By Erik Wasson - 04/19/13 09:16 PM EDT
Top House Democrats on Friday offered a mixed reaction to the new deficit plan presented by Erskine Bowles and Alan Simpson.
House Minority Whip Steny Hoyer (D-Md.) and Budget Committee ranking member Chris Van Hollen (D-Md.) both offered support for the original 2010 Bowles-Simpson deficit plan. Their support contrasted with quick condemnation from House Minority Leader Nancy Pelosi (D-Calif.), who was angered by the cuts to Social Security.
“Once again, Bowles-Simpson shows us that only a big, balanced solution, which combines smart, targeted cuts to spending with new revenues, can achieve the savings we need to restore fiscal discipline, provide certainty to our private sector, and invest in economic competitiveness to create middle-class jobs,” Hoyer said.
“Democrats understand that, and our budget proposals reflect it. I hope Republicans take note, put partisanship aside and recognize that balance is essential to the kind of agreement we need to reach,” Hoyer added.
Van Hollen, however, said that Bowles and Simpson’s new plan is a step in the wrong direction.
"As a supporter of the original Simpson-Bowles Commission framework, I'm concerned that this new effort moves the goal posts significantly and represents a less balanced approach,” Van Hollen said.
A Democratic aide said that the old plan had more revenue in its baseline assumption that tax cuts for those making more than $250,000 a year would be ended. In January, Congress allowed taxes to rise on families making more than $450,000 instead.
Ed Lorenzen, who helped develop the new plan for the Moment of Truth Project run by Bowles and Simpson, defended the new plan.
“While the plan may have “moved to the right” in terms of the mix of spending and revenues compared to the Fiscal Commission, it “moved to the left” of the Fiscal Commission in terms of providing low-income protections in areas such as reforms of Medicare cost-sharing and chained CPI,” he said.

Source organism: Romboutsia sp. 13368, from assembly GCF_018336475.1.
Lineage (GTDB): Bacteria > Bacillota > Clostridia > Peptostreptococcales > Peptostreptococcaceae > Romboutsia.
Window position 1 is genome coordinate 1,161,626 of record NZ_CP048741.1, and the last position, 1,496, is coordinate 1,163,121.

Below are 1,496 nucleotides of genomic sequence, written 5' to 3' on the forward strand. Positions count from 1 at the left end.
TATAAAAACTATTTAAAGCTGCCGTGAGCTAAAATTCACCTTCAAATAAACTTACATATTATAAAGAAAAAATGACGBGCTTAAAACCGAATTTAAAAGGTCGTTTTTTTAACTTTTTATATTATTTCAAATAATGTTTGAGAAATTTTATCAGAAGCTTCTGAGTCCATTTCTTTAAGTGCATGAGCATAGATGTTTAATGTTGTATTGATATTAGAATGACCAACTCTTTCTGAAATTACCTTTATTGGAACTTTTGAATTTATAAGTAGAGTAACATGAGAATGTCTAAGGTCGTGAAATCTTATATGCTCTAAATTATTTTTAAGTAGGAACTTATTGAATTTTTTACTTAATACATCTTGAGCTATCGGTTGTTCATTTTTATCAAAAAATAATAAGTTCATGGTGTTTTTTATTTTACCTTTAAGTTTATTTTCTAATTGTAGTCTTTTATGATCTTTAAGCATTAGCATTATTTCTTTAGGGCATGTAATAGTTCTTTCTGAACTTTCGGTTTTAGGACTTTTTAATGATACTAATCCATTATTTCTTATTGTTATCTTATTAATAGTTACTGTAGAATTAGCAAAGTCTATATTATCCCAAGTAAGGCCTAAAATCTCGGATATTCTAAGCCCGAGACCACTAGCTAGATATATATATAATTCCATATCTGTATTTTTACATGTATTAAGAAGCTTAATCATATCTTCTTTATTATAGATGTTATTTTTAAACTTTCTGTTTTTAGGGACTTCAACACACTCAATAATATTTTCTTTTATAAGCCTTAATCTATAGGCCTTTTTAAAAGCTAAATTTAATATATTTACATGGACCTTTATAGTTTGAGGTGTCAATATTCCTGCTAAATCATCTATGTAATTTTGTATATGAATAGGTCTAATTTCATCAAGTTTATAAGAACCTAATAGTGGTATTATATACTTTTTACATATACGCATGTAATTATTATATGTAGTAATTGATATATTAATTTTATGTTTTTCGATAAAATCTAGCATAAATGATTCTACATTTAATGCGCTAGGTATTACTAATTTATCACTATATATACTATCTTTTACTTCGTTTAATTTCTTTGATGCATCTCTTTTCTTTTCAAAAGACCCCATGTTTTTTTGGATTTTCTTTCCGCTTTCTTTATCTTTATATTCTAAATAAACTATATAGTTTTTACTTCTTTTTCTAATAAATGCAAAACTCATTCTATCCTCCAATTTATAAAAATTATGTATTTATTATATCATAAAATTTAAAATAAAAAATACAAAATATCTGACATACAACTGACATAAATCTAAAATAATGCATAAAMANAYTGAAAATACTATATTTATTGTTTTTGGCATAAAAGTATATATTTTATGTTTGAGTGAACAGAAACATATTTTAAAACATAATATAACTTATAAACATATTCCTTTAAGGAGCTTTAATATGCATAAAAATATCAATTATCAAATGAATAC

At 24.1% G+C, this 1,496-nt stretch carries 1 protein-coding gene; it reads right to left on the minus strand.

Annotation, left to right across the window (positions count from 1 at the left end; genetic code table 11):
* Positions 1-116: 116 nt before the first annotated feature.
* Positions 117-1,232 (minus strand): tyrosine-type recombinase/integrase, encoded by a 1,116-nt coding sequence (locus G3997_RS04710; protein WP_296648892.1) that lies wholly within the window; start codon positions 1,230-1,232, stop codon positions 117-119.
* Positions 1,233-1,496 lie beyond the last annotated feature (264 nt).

He said that when baseline tax revenue was factored into the old plan, the ratio of tax to spending cuts was 60 percent to 40 percent. The new plan takes gas tax and Social Security payroll tax revenue and puts it into a future long-term step, however. The ratio in the old plan is closer to 70 percent to 30 percent, he said.
“When those two tax increases in the commission plan are excluded to provide an apples to apples comparison to the plan released today, the revenues are closer to 36 percent of the total deficit reduction (approximately $1.7 trillion of revenues out of approximately $4.7 trillion in deficit reduction),” Lorenzen said.
“The plan that Simpson and Bowles released today was not intended to be an update of the Fiscal Commission plan, but rather was intended to build from the negotiations between the president and Speaker last December, which provided a very different starting point. The plan is at the high end of the revenue levels being discussed in those negotiations,” Lorenzen added.
He noted that President Obama said the original Fiscal Commission tax reform plan raised too much revenue, out of concern for middle-class tax breaks it eliminated.
The White House and the office of Senate Budget Committee Chairwoman Patty Murray (D-Wash.) did not respond to requests for comment on the new Bowles-Simpson report Friday. A spokesman for House Budget Committee Chairman Paul Ryan (R-Wis.) said the report was under review.